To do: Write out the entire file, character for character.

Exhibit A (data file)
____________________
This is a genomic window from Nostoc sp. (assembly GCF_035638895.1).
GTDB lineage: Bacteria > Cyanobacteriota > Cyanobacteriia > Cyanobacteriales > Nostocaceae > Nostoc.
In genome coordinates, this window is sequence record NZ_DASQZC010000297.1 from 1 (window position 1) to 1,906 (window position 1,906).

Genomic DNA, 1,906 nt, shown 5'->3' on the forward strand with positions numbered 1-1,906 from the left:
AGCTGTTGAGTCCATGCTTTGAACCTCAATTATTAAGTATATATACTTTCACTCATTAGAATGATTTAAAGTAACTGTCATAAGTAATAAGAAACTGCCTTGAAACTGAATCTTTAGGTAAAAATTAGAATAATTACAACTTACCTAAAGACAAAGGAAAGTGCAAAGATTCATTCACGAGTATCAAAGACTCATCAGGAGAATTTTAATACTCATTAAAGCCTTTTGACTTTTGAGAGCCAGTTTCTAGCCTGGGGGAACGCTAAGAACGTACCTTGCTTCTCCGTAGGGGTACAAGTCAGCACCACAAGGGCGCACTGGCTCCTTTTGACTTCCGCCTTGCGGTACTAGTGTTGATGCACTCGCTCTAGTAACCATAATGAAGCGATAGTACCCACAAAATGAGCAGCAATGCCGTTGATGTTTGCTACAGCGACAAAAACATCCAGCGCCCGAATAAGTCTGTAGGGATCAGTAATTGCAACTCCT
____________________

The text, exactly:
This is a genomic window from Nostoc sp. (assembly GCF_035638895.1).
GTDB lineage: Bacteria > Cyanobacteriota > Cyanobacteriia > Cyanobacteriales > Nostocaceae > Nostoc.
In genome coordinates, this window is sequence record NZ_DASQZC010000297.1 from 1 (window position 1) to 1,906 (window position 1,906).

Genomic DNA, 1,906 nt, shown 5'->3' on the forward strand with positions numbered 1-1,906 from the left:
AGCTGTTGAGTCCATGCTTTGAACCTCAATTATTAAGTATATATACTTTCACTCATTAGAATGATTTAAAGTAACTGTCATAAGTAATAAGAAACTGCCTTGAAACTGAATCTTTAGGTAAAAATTAGAATAATTACAACTTACCTAAAGACAAAGGAAAGTGCAAAGATTCATTCACGAGTATCAAAGACTCATCAGGAGAATTTTAATACTCATTAAAGCCTTTTGACTTTTGAGAGCCAGTTTCTAGCCTGGGGGAACGCTAAGAACGTACCTTGCTTCTCCGTAGGGGTACAAGTCAGCACCACAAGGGCGCACTGGCTCCTTTTGACTTCCGCCTTGCGGTACTAGTGTTGATGCACTCGCTCTAGTAACCATAATGAAGCGATAGTACCCACAAAATGAGCAGCAATGCCGTTGATGTTTGCTACAGCGACAAAAACATCCAGCGCCCGAATAAGTCTGTAGGGATCAGTAATTGCAACTCCT